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A free preview of Microsoft's Quantum Development Kit is now available

By midian182
Dec 12, 2017
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  1. Quantum computing making its way out of the labs and into general use might be some way off, but any developers who want to prepare for that time can do so with Microsoft’s Quantum Development Kit.

    After it was first revealed at the Ignite conference in September, Microsoft has now announced it is releasing a free preview version of its Quantum Development Kit. The package consists of the Q# programming language and compiler, as well as a quantum computing simulator.

    As there still aren’t many quantum computers, the unnamed simulator included in the kit will let developers debug and test their programs. The local version can simulate around 30 logical qubits of power using a typical laptop. For larger projects, Microsoft is offering an Azure-based simulator that can simulate more than 40 logical qubits of computing power.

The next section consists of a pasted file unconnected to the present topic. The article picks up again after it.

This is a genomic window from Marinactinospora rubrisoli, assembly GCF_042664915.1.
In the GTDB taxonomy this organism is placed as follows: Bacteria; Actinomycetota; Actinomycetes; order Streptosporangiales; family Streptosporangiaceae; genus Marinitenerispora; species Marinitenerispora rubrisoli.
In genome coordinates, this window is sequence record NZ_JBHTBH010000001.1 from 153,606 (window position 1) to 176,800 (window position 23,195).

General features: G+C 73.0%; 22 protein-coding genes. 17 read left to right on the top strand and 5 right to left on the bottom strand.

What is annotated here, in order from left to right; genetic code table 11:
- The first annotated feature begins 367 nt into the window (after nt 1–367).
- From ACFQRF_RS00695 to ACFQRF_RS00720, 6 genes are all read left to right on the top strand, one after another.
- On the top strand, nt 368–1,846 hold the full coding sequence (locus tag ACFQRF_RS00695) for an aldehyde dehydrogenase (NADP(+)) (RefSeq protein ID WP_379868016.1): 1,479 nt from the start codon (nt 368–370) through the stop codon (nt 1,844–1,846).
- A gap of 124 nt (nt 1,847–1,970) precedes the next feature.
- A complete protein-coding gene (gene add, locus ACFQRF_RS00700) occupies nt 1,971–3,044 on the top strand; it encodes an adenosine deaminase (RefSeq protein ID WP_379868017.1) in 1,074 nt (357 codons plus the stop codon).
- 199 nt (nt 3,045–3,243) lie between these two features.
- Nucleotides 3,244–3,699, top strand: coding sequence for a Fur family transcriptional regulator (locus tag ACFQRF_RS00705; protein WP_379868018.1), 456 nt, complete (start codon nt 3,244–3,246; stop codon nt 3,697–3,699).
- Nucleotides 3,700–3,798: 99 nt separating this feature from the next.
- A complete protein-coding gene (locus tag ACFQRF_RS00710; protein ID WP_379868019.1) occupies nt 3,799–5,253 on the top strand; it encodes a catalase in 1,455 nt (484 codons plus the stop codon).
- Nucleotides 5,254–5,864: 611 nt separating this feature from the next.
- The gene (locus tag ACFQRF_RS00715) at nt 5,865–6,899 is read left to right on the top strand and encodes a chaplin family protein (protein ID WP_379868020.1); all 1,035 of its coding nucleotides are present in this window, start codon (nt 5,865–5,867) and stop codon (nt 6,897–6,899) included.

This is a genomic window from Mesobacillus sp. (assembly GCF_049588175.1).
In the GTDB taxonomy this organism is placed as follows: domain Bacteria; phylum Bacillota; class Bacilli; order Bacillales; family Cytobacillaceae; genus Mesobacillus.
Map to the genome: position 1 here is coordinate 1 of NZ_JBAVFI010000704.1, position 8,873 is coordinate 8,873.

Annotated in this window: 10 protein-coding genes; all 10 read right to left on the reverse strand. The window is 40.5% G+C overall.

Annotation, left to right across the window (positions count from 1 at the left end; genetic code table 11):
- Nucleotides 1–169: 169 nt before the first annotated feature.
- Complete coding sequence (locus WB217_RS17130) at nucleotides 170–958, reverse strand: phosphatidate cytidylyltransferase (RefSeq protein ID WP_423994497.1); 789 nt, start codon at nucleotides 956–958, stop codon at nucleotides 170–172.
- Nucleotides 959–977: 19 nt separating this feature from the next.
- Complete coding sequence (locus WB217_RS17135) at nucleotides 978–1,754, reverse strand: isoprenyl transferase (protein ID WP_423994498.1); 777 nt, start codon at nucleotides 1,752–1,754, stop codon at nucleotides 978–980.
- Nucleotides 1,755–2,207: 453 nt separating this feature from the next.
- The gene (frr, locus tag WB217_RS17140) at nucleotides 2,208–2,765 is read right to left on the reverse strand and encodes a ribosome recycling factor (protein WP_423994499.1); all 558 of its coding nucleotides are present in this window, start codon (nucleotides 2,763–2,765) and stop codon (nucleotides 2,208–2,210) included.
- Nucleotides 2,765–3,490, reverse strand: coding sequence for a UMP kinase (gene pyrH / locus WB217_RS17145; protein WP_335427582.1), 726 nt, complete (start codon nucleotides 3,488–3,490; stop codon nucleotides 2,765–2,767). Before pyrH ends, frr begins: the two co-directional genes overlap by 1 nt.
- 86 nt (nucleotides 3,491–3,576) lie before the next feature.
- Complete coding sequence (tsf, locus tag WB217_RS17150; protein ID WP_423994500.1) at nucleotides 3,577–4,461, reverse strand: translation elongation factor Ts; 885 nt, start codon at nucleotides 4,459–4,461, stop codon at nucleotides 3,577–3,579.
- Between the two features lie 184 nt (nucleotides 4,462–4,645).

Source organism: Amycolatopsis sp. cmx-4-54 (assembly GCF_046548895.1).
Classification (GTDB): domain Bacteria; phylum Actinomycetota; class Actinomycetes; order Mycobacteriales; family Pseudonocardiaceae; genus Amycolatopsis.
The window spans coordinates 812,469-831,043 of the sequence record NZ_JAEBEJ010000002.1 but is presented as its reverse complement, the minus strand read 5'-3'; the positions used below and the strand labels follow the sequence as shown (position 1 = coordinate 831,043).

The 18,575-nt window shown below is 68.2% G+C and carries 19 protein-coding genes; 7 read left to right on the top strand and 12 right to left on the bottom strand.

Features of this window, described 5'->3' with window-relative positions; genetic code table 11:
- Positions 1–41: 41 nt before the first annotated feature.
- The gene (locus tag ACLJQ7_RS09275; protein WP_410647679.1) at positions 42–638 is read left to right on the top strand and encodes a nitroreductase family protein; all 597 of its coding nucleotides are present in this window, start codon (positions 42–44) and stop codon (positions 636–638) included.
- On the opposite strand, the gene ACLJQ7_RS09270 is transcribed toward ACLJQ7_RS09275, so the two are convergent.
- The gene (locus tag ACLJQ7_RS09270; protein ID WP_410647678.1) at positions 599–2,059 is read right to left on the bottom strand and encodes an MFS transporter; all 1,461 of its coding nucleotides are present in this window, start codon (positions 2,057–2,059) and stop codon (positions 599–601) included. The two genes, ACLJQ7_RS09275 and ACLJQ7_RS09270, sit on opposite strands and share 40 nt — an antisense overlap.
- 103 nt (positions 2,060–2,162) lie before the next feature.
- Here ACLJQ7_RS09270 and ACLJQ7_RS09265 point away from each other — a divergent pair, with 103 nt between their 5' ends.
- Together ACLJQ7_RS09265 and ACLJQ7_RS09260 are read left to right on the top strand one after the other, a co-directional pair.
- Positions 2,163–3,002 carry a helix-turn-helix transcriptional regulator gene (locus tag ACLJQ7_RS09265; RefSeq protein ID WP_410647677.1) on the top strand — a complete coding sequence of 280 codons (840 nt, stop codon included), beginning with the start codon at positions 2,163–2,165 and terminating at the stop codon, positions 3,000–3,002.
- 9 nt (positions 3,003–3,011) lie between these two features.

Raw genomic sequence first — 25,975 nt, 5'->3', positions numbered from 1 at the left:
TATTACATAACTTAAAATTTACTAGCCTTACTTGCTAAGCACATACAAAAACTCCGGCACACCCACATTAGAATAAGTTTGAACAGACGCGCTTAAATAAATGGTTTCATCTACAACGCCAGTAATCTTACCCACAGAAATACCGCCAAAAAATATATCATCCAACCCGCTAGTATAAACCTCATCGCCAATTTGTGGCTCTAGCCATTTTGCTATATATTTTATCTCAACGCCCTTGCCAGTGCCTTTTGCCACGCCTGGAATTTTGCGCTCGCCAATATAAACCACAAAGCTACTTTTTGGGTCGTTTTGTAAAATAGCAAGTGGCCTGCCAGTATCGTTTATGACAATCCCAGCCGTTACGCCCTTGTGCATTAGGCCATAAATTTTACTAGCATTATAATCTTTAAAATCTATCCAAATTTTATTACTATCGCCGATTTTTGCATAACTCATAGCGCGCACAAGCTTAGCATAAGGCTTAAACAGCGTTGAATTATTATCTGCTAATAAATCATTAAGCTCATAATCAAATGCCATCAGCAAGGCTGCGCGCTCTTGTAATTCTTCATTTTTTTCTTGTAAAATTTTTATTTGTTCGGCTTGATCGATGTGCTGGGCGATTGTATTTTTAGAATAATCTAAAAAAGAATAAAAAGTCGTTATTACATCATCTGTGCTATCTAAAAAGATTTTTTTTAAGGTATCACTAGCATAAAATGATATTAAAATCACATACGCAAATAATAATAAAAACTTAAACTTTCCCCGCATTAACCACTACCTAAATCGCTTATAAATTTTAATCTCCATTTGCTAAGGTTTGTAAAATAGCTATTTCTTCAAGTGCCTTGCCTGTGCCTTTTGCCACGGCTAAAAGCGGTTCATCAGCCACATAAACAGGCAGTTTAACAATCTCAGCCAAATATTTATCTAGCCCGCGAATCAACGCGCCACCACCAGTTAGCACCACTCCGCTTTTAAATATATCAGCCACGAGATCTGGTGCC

While quantum computing is complex, to say the least, Microsoft says its kit is designed to be used by all developers, including those who aren’t experts in the field of quantum mechanics. And as it’s deeply integrated into Visual Studio, many elements will be familiar to devs who regularly work with other programming languages.

    The kit also comes with a suite of documentation, libraries, and sample programs to help introduce developers to some of quantum computing’s unique elements, such as quantum teleportation.

    "What you're going to see as a developer is the opportunity to tie into tools that you already know well, services you already know well," said Todd Holmdahl, Microsoft's VP in charge of its quantum effort. "There will be a twist with quantum computing, but it's our job to make it as easy as possible for the developers who know and love us to be able to use these new tools that could potentially do some things exponentially faster – which means going from a billion years on a classical computer to a couple hours on a quantum computer."

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  2. JaredTheDragon

    JaredTheDragon TS Guru Posts: 417   +274

    Again, these are still electron-based devices. They're missing the fundamental quanta entirely, and it's just a marketing-hype phrase now. No quanta, no mechanics.
     

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